March 18th, 2010
|12:07 pm - Powers|
I have just finished Powers by Ursula Le Guin, winner of the 2008 Nebula Award for best novel. It is the third part of her Young Adult Trilogy 'Annals of the Western Shore'. I think this whole trilogy is closely linked to Lavinia, and represents a particular and new stream of thought and writing for Le Guin.
The penultimate chapter of the Dao De Jing says (this is not Le Guin's translation which I don't have with me).
If a country is governed wisely,
its inhabitants will be content.
They enjoy the labor of their hands
and don't waste time inventing
Since they dearly love their homes,
they aren't interested in travel.
There may be a few wagons and boats,
but these don't go anywhere.
There may be an arsenal of weapons,
but nobody ever uses them.
People enjoy their food,
take pleasure in being with their families,
spend weekends working in their gardens,
delight in the doings of the neighborhood.
And even though the next country is so close
that people can hear its roosters crowing and its dogs barking,
they are content to die of old age
without ever having gone to see it.
If I had to sum up Le Guin's writing I would say that her work in the eighties and nineties, such as Always Coming Home, asked what is a good society, and how social differences lead to better or worse development of the human personality or soul. I think she was attempting to see how this vision of a low-aspiration society - although line for line it defines the opposite of the SF vision - has merit. The tension between her own expansive SF instincts and this inward-turning model of society drove her writing for many years I believe.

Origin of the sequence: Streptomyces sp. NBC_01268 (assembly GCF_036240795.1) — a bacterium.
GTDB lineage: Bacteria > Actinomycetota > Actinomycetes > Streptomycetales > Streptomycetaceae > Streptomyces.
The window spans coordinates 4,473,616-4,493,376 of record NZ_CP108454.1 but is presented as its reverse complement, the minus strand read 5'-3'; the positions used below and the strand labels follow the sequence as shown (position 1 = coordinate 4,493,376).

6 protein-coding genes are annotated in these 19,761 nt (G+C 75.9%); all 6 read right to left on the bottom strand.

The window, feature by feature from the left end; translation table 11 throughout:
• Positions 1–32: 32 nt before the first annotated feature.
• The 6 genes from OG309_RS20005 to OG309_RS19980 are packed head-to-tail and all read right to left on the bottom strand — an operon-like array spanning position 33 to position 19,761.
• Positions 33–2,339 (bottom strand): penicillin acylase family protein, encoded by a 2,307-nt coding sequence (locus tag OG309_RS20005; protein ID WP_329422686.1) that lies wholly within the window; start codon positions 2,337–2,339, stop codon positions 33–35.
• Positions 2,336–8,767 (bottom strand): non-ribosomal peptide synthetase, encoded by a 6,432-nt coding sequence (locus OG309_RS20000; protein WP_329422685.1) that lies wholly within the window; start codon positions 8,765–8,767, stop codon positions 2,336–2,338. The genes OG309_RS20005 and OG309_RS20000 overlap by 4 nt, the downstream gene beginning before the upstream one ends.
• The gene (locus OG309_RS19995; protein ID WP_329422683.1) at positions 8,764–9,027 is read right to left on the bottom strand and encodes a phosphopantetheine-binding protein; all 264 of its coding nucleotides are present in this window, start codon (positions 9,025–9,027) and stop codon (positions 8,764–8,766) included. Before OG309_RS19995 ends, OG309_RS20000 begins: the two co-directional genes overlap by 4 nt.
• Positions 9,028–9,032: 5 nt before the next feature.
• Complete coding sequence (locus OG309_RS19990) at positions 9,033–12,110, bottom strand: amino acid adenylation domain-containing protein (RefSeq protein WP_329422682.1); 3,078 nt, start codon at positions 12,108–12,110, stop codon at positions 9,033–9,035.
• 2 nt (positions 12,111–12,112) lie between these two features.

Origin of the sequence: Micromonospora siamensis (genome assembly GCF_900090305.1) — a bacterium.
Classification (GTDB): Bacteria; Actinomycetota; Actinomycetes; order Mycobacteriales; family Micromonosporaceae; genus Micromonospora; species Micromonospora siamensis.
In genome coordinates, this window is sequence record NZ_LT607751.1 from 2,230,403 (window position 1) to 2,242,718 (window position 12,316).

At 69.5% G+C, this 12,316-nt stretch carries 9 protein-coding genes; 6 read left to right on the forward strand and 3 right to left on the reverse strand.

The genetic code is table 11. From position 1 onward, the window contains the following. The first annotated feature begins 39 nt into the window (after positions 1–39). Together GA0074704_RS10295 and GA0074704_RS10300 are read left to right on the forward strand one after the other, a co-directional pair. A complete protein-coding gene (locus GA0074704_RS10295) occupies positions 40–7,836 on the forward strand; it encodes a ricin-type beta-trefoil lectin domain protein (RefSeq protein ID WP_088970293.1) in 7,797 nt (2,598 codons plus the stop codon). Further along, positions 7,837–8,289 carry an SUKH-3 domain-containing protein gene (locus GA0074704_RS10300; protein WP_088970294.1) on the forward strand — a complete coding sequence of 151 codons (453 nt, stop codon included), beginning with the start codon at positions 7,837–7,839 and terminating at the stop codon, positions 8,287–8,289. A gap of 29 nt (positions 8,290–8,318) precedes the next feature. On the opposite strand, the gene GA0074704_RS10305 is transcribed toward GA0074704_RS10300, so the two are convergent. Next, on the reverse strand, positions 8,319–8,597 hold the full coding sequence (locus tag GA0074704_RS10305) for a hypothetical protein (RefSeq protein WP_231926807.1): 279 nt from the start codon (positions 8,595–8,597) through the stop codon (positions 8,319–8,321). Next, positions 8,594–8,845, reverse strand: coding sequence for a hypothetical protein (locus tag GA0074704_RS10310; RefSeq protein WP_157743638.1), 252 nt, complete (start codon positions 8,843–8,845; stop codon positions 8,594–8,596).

But with the Werel stories in her Hainish cycle, the Annals trilogy, and Lavinia, I believe that Le Guin is attempting to resolve a different tension - how nobility and the development of the soul can flourish and be celebrated in societies where women are given without their consent to be owned by men, in slave owning patriarchal societies, in war-based cultures, in countries where books are banned. In other words she is thinking about how goodness shines through imperfect cultures, rather than how cultures shape virtues. The decade just gone does make this question particularly urgent to us.
I think this question arose for Le Guin because the philosophies that she draws on, such as stoicism and Daoism, arose from cultures that were repressive, slave owning, violent, male-supremicist. And people of those days were not rooted outside the world they found themselves in - the poetry and mythology was made by people who were part of those cultures. In other words the vision of the ideal society which would allow us to be better people, was itself created by people within a repressive society.
I think there is also a story in these recent works about religion, which is slightly in opposition to what I have said here, but I want to post separately about that.